Boston officials take pride in having the largest percentage of “affordable housing” of any major U.S. city: 19.4 percent according to a 2013 report, compared with a 5 percent national average. By this they mean subsidized housing in which residents must meet income requirements, including new multi-unit 10 or more construction mandated, under Menino, to be 13 percent affordable or to have fees paid into a fund for building low-cost housing elsewhere. While some of these are earmarked for moderate to middle incomes, the approach doesnt come close to alleviating the middle-class-housing crunch in Boston, where the median household income is $53,136 and the median owner-occupied housing price is $374,700. The citys cost of living since 2005 has risen twice as fast as homeowner incomes, and three times as fast for renters. It doesnt help that there have been questions about how the affordable-housing fund has been managed. This means, for example, only 7 percent of South Bostons plentiful family-size housing is accessible to middle-income households.
Economist Barry Bluestone, of Northeastern Universitys Dukakis Center for Urban and Regional Policy, who puts out a periodic Greater Boston Housing Report Card, recently documented the dramatic 25 percent increase of the 20-to-24-year-old population since the 1990s. During the same time, the population of older Millennials of child-rearing age dropped by almost 11 percent. Similar trends are afoot in Cambridge and Somerville. “What is happening,” Bluestone said in an interview, “is that students, young professionals, and multi-generational immigrants are doubling up in three- or four-bedroom apartments and pricing single families out of the market.” It is a classic supply-and-demand scenario that compelled Menino, on his way out of office, to call for an increase of 30,000 housing units by 2020.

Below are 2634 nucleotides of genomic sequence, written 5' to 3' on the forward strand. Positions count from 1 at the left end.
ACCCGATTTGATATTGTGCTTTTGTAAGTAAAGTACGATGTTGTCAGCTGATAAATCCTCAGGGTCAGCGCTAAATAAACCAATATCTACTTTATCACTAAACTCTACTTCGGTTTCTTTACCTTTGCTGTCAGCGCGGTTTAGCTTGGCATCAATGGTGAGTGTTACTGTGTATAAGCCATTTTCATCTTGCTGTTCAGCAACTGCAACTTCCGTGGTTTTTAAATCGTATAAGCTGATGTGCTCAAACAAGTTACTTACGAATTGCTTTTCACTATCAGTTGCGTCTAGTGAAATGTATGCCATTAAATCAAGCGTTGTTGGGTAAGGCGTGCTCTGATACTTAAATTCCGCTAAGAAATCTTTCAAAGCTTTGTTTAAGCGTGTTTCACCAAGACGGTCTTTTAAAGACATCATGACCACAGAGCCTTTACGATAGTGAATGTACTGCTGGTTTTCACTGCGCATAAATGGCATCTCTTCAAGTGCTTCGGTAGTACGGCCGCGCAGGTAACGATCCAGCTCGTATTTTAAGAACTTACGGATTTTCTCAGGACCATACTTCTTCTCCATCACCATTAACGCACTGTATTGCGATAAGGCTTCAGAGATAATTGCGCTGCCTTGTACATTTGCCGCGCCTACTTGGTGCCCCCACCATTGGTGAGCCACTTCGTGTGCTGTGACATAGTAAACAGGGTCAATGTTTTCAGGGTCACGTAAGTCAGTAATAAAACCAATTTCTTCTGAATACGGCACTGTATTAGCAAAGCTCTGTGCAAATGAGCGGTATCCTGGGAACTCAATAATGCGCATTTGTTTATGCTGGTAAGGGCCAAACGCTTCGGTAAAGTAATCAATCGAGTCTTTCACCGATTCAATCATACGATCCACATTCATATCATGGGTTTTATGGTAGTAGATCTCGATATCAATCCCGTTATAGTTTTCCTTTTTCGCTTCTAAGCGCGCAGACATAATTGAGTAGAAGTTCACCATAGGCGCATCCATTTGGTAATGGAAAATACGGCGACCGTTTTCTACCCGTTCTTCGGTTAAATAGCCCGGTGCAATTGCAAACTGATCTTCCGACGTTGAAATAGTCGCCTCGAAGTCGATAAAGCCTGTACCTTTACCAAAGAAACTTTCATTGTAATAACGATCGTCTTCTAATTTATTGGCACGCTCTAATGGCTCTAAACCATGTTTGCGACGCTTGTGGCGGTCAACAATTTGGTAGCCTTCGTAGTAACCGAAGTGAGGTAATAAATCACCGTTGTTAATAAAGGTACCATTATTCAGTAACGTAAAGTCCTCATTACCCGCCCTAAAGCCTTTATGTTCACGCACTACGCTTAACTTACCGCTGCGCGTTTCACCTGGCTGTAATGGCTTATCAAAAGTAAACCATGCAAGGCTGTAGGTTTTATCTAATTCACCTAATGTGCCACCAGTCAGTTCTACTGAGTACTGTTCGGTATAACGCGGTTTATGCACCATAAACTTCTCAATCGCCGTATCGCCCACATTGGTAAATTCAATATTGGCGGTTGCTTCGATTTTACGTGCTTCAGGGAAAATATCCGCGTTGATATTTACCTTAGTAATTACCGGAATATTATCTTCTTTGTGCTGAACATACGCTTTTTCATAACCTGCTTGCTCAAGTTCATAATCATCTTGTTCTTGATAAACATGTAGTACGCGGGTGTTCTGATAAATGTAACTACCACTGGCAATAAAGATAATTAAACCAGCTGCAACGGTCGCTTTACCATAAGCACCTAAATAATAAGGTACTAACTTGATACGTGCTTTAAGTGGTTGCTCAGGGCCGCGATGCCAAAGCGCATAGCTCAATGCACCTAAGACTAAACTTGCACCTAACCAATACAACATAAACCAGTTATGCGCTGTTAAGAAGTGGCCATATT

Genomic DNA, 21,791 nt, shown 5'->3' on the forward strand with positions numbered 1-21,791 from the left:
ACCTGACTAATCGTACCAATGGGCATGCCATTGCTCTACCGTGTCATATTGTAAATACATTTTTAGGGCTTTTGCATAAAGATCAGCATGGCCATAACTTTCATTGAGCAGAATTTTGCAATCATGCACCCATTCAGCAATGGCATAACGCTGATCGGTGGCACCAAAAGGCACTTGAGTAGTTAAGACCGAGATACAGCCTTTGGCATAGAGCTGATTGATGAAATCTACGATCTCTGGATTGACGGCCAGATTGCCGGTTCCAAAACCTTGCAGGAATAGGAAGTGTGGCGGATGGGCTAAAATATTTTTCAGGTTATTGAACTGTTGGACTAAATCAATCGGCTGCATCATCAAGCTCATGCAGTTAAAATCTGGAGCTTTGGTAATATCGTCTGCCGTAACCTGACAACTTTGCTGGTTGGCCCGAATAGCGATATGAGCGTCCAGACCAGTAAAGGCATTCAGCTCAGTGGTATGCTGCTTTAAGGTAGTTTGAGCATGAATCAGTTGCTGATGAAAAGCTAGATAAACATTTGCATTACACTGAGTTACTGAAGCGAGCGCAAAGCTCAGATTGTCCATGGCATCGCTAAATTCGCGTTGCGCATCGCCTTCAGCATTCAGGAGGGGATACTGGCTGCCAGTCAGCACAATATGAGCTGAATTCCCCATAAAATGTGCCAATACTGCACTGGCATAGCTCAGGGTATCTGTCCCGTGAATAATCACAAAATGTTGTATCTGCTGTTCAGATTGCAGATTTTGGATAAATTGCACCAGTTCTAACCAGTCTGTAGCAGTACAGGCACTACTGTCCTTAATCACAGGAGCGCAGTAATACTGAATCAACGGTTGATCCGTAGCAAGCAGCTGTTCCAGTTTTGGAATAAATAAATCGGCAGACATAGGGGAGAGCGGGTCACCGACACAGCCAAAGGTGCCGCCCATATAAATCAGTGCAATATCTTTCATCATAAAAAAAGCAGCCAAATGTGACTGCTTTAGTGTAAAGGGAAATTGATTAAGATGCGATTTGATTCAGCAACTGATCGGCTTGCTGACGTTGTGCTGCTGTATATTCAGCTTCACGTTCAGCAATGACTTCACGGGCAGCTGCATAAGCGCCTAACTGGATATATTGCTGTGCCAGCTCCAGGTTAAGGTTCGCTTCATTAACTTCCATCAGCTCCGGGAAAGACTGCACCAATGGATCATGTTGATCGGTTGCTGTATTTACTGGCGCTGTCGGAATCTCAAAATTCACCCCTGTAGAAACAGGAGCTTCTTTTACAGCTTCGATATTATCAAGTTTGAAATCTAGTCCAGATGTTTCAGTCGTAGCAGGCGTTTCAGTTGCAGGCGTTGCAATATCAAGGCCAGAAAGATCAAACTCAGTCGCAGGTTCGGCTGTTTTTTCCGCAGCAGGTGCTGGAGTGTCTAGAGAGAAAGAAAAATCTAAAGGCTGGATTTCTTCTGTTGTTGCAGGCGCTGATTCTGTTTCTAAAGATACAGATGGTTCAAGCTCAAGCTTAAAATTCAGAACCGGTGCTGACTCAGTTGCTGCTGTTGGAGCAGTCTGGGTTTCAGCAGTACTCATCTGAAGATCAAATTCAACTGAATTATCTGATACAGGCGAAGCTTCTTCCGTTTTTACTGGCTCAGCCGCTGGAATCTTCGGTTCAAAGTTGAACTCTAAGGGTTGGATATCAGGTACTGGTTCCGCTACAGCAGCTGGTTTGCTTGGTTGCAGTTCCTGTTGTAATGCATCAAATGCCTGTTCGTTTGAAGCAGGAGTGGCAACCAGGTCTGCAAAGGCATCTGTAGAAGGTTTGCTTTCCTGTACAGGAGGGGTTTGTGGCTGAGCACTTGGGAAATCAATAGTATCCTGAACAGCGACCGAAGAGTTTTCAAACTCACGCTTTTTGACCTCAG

His successor, Walsh, has pledged to reform the BRA, the only such entity in the country that combines planning and economic development functions and thus, some people charge, gives mayors too much incentive to help private developers, to the exclusion of public planning interests. The new mayor has also convened a special housing committee to address the citys mid-market housing pressures.
Meanwhile, gentrification pressures are mounting across lower-income, predominantly minority neighborhoods such as Roxbury, parts of Dorchester, and Mattapan. Here and elsewhere, federally subsidized privately developed affordable housing projects time out after 15 years, while BRA-funded programs expire after 30. In a red-hot real-estate market like Bostons, it is all too tempting to opt out and revert to market rates. But at least one section of Roxbury/North Dorchester, more than half of the 62-acre “Dudley Triangle,” is protected. In the aftermath of the 1970s busing crisis, the nonprofit Dudley Street Neighborhood Initiative formed to reverse the neighborhoods legacy of disinvestment, and later launched a model urban-community land trust on city-owned land—the first with eminent-domain authority. The Dudley land trust is now home to 225 units of neo-traditional affordable housing with 250 more in the pipeline a new community center, a charter school, and an urban farming project. It remains to be seen whether, and how, the Walsh administration will stem gentrification in other nearby low-income neighborhoods.